Knowing Sunday's weather was a crapshoot, I'd already asked a local friend or three what my best options were for rainy-day riding without chewing up any trails or packing our bikes full of mud. The answer? Stay at high elevations, which typically have steep side-slopes and drain well, and pick something rocky. Both are easy enough to do in Pisgah, though the list of options reads like a list of the roughest trails around: Farlow Gap, Laurel Mountain / Pilot Rock, Squirrel Gap, Horse Cove, Turkey Pen.
We decided to give Laurel-Pilot a shot. It seemed like everyone we spoke with had been down Pilot Rock in the rain; we'd take our chances that its many rock features were grippy when wet. Besides, neither of my cohorts had seen the loop, and it's a mega-classic.
When we arrived at pull-off below Pilot Rock, it was drizzling steadily and in the mid-40s. Only three miles away from the trailhead, the trouble started.
First, Riggs realized -- almost as soon as the gravel pointed uphill -- his nagging knee pain from Saturday was worse than initially thought. Climbing another 8 miles seemed like a bad idea, even in a weekend packed full of bad ideas, and he decided to head back. We knew he was about to miss one of the best descents in Pisgah (assuming it wasn't too sketchy to ride in this weather), but we also knew he'd be warm and dry in his living room before we even saw our car again. It was hard to decide whether we should feel bad for him or be jealous.
No sooner had he pedaled away than I had a problem of my own; my rear derailleur stopped shifting entirely. Neiles spent a moment working on it while I took pictures, to no avail. All I could do was put the chain on the largest cog and pedal, all +2100 feet of the way up. As we turned off of the gravel and onto the singletrack, I knew that gear would probably be just fine.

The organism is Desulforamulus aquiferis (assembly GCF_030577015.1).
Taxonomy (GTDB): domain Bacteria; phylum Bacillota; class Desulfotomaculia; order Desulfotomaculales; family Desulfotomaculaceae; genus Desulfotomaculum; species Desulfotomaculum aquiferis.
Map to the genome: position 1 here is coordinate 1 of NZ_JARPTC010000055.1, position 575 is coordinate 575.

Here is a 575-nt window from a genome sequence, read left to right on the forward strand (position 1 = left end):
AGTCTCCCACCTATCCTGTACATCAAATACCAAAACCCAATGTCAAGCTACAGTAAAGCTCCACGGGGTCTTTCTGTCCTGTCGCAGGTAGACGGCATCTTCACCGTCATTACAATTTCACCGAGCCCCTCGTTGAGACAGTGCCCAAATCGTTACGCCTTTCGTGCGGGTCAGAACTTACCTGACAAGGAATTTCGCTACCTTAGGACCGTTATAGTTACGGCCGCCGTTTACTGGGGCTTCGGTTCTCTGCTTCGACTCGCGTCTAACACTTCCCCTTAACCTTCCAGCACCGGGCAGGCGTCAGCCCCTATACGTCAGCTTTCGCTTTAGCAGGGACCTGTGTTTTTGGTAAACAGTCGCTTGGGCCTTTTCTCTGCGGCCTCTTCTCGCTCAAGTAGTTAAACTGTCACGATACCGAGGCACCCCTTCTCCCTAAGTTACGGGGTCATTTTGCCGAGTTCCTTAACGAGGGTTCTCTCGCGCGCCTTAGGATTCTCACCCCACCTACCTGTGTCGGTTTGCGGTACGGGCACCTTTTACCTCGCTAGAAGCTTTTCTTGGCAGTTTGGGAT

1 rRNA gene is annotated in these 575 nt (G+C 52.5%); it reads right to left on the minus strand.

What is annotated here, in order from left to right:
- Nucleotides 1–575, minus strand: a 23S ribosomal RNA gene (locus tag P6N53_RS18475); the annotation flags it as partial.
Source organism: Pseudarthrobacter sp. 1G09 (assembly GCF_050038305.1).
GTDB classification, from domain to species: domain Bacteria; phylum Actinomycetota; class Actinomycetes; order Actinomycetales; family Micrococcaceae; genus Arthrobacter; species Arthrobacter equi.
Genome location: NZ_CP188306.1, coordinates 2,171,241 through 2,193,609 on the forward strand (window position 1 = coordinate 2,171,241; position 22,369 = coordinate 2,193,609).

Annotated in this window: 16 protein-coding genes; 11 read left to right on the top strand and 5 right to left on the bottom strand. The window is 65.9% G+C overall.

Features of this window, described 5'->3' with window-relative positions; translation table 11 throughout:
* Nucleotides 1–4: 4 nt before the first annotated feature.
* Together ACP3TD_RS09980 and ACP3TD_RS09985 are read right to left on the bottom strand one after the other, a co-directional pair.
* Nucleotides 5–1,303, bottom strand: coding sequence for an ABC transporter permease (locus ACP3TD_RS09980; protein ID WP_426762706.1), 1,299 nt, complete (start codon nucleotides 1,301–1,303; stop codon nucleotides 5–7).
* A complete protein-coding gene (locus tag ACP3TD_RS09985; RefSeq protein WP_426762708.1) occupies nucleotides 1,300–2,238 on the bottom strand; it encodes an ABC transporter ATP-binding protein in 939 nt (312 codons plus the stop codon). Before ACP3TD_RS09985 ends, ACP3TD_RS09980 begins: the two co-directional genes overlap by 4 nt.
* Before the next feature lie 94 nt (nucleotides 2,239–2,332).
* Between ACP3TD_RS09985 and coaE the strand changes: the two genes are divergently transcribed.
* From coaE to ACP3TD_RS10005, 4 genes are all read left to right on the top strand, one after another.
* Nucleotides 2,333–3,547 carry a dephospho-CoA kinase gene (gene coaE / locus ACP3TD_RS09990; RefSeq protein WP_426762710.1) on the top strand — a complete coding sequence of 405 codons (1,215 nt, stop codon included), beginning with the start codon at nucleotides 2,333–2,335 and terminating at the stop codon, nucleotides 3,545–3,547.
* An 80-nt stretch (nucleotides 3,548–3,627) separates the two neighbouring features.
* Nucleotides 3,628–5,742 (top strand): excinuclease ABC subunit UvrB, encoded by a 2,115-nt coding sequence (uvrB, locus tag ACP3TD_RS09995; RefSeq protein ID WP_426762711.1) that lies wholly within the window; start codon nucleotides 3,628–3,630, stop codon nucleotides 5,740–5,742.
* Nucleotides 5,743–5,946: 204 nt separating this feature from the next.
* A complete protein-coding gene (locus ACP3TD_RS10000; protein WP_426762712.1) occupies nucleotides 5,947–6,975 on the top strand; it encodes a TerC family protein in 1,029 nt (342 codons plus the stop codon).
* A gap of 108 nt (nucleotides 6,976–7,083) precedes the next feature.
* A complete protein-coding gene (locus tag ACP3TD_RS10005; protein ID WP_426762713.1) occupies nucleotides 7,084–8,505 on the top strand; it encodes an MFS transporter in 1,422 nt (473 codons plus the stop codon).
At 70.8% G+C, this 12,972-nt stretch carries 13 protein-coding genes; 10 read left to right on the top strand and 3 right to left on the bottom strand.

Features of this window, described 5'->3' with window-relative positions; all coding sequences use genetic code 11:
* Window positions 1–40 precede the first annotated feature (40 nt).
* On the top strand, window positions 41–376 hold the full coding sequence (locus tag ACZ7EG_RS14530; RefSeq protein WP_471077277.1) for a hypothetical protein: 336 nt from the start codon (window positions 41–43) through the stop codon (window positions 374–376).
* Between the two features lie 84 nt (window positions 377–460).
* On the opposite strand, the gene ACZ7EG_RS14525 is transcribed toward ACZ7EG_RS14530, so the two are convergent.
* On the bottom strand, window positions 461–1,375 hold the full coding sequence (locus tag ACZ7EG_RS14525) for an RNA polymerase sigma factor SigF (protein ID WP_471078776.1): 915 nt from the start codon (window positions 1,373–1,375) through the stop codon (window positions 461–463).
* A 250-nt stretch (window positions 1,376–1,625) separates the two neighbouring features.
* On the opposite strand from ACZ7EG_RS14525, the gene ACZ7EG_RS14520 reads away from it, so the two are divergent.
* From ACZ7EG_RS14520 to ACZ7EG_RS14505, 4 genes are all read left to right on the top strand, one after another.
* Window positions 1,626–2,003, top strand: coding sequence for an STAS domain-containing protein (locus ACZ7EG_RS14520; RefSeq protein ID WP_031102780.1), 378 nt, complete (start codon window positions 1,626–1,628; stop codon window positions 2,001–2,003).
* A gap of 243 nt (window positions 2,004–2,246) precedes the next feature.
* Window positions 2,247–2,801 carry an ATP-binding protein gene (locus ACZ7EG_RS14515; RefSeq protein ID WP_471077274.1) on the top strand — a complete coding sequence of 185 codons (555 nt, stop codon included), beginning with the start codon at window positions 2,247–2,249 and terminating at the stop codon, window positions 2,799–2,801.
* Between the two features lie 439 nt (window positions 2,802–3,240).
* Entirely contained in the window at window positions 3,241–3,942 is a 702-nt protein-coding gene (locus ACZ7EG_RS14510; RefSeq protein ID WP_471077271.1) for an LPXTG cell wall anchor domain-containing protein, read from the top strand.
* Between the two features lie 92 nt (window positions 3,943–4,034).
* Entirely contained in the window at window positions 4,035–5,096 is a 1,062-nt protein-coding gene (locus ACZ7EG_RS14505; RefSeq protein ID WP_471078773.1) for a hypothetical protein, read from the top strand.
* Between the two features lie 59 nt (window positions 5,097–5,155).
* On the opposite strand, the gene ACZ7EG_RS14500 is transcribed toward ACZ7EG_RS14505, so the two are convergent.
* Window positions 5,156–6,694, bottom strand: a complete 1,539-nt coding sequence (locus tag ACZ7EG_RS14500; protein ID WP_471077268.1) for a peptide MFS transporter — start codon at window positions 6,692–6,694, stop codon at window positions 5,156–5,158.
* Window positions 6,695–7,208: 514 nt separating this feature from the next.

As we gained elevation, temperatures dropped noticeably. An hour into our ride, the rain hadn't stopped for a moment, and we were thoroughly soaked. So much for that window of "cloudy" weather! Short on patience and body heat, I left my camera mostly in my pack as we pedaled upward.
Before long, we reached the foot of the legendary Laurel Mountain hike-a-bike. It was raining sideways up here, and we both slipped on an extra layer before shouldering the bikes and heading uphill. Neiles was starting to shiver, and keeping my camera dry was almost impossible, so I only managed a couple of snapshots.
Laurel Mountain rises over 4,800 feet, and by the time we summited the ridge we were as happy to escape the mountaintop weather as we were about the upcoming downhill. It's worth every bit of the climb, mind you; the Pilot Rock downhill might be the best I've ever enjoyed. That said, we didn't linger long, just enough to lower saddles (curse my lack of a dropper post!) and move my chain to a more reasonable gear.
Our apprehensions about bombing down Pilot Rock in the rain disappeared immediately. Sure, the roots and wooden water bars were greasy, but the granite rubble which makes up much of the trail had traction for days. In addition, the wet leaves we'd battled all the way up Laurel were almost entirely absent from Pilot.
I wish I could describe the Pilot Rock descent, but you really need to see it for yourself. This is the reason full-suspension mountain bikes were invented. Drop after rocky drop, tight switchbacks, sweeping views... it has everything. In two miles, the trail drops 1,400 feet, with an average grade of -13% and a jarring, technical trail surface that never lets up.
My wet brakes screamed all the way down; later, Neiles and I would learn that we'd both finished off a set of rear pads on this downhill.
I wish the photos did Pilot Rock justice. The combination of swirling rain, cold riders and simply having too much fun to stop, though, meant only taking the camera out at the well-photographed rocky switchbacks shown above and the signature rock garden midway down. Proper documentation will have to wait for another day.
Soon, the trail spat us back out where we'd parked. We cranked up the heat, frantically changed out of our soggy clothes and drove directly to The Hub & Pisgah Tavern for the mandatory post-ride beer. I highly recommend Highland Brewing's Cold Mountain Winter Ale, by the way. Nothing was left, now, but the long drive home.
We'd bagged our four classic descents, though not the four we'd set out after. Our bodies and bikes had suffered, but never enough to put a stop to the fun. We'd ridden about 37 miles, climbed nearly +7000 feet... and we'd definitely be back again soon.